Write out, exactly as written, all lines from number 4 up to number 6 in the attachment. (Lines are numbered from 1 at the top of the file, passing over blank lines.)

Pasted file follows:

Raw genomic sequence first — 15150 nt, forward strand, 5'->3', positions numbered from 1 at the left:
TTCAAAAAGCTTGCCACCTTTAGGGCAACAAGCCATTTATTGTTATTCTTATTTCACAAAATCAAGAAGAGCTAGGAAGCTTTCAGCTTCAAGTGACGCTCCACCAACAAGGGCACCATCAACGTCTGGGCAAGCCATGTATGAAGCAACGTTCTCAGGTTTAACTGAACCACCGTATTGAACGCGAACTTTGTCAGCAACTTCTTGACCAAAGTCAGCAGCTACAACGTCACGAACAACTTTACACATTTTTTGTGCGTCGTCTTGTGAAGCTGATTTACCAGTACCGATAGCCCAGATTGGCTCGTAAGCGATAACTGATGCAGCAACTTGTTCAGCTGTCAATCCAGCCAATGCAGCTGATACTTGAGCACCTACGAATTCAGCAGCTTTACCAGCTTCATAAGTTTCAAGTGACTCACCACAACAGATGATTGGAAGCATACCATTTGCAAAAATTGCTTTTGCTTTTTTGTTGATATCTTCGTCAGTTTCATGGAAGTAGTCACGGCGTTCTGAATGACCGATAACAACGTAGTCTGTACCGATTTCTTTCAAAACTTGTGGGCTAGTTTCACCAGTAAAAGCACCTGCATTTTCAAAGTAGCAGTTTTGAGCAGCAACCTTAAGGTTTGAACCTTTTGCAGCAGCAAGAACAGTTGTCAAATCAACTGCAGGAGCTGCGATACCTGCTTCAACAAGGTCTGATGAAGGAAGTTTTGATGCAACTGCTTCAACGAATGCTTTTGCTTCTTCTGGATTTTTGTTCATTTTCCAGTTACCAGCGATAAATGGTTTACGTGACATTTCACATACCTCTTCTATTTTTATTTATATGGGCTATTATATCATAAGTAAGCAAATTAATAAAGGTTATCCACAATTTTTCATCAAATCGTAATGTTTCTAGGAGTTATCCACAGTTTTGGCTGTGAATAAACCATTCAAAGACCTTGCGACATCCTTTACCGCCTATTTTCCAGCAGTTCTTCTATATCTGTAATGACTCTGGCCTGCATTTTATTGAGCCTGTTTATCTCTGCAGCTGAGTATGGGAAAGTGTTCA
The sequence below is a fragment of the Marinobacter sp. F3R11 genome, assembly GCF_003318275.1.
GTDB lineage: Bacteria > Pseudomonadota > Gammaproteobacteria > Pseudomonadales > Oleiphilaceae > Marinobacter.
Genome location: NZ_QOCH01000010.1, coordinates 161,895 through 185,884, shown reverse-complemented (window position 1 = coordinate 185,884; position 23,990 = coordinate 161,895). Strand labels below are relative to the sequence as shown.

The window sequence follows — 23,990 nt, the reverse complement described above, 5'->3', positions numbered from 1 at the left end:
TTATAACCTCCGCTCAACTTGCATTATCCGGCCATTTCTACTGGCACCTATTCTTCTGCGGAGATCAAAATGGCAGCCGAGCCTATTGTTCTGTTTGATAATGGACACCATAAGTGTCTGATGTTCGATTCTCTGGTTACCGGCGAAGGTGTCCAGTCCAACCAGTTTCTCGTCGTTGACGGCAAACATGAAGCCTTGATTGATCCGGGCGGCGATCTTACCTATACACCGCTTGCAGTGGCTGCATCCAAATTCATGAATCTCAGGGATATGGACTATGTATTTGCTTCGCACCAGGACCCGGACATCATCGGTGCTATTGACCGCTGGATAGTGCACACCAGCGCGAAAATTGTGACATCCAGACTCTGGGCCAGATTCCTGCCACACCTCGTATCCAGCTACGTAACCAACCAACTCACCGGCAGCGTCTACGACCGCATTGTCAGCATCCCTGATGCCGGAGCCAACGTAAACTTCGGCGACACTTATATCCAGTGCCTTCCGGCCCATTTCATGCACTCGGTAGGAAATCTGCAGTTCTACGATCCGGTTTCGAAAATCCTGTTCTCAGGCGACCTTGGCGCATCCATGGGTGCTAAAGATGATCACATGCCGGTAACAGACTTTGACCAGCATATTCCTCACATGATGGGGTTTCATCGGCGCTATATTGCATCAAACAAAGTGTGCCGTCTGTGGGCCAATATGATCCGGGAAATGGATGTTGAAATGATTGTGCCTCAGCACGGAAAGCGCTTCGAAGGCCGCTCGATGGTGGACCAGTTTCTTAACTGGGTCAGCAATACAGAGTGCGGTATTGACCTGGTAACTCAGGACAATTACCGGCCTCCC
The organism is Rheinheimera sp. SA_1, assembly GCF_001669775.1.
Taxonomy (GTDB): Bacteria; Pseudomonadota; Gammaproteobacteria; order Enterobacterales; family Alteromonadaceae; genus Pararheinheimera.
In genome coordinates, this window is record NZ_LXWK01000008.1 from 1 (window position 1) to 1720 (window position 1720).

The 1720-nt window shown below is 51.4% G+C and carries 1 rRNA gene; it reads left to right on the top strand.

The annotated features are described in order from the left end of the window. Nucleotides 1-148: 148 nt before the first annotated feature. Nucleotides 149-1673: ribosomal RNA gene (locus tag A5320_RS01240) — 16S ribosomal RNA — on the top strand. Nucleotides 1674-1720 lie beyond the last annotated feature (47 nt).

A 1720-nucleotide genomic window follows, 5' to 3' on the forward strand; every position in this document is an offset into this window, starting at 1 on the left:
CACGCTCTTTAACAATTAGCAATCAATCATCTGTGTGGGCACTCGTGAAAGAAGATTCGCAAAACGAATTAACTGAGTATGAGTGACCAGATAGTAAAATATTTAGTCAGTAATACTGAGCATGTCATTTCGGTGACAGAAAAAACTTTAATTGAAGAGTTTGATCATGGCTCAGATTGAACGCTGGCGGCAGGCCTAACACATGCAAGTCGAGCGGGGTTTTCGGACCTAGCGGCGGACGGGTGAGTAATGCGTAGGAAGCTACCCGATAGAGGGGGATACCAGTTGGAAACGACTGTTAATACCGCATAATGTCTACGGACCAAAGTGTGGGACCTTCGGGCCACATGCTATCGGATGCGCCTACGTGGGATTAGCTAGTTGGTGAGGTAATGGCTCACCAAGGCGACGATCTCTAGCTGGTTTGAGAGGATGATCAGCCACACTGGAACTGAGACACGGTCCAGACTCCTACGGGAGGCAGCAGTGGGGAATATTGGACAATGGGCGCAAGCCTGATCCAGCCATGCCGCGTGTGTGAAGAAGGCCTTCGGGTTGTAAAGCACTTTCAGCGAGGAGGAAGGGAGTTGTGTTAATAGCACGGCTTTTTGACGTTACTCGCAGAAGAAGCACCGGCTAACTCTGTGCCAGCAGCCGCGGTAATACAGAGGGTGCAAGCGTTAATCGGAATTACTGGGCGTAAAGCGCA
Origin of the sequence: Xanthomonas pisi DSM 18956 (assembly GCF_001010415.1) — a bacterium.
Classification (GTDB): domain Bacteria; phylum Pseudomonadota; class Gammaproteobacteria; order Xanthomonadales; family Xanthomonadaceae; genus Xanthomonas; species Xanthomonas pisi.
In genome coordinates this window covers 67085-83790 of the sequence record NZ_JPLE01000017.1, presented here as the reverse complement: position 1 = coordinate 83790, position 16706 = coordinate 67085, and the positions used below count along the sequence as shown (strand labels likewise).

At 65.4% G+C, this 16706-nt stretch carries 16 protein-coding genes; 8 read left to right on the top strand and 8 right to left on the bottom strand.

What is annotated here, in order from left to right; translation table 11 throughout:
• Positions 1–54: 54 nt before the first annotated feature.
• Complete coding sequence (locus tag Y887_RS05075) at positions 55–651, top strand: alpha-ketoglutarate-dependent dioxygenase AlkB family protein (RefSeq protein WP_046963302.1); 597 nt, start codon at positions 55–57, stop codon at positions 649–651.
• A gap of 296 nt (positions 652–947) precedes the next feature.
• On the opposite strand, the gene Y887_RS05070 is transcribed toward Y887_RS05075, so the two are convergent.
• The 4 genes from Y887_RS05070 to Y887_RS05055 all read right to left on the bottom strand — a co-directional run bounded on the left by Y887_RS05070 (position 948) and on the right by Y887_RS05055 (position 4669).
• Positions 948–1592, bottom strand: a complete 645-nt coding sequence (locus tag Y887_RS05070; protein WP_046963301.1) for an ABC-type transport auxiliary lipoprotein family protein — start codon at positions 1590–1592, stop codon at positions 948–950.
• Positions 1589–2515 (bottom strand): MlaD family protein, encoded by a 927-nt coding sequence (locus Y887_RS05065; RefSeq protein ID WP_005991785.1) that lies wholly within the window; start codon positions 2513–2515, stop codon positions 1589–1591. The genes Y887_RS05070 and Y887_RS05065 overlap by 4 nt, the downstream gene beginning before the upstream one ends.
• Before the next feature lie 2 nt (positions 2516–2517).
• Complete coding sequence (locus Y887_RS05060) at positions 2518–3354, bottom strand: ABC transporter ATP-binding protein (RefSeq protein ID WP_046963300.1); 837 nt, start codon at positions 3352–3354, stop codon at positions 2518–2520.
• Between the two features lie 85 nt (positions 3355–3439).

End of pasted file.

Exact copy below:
GTDB lineage: Bacteria > Pseudomonadota > Gammaproteobacteria > Pseudomonadales > Oleiphilaceae > Marinobacter.
Genome location: NZ_QOCH01000010.1, coordinates 161,895 through 185,884, shown reverse-complemented (window position 1 = coordinate 185,884; position 23,990 = coordinate 161,895). Strand labels below are relative to the sequence as shown.

The window sequence follows — 23,990 nt, the reverse complement described above, 5'->3', positions numbered from 1 at the left end: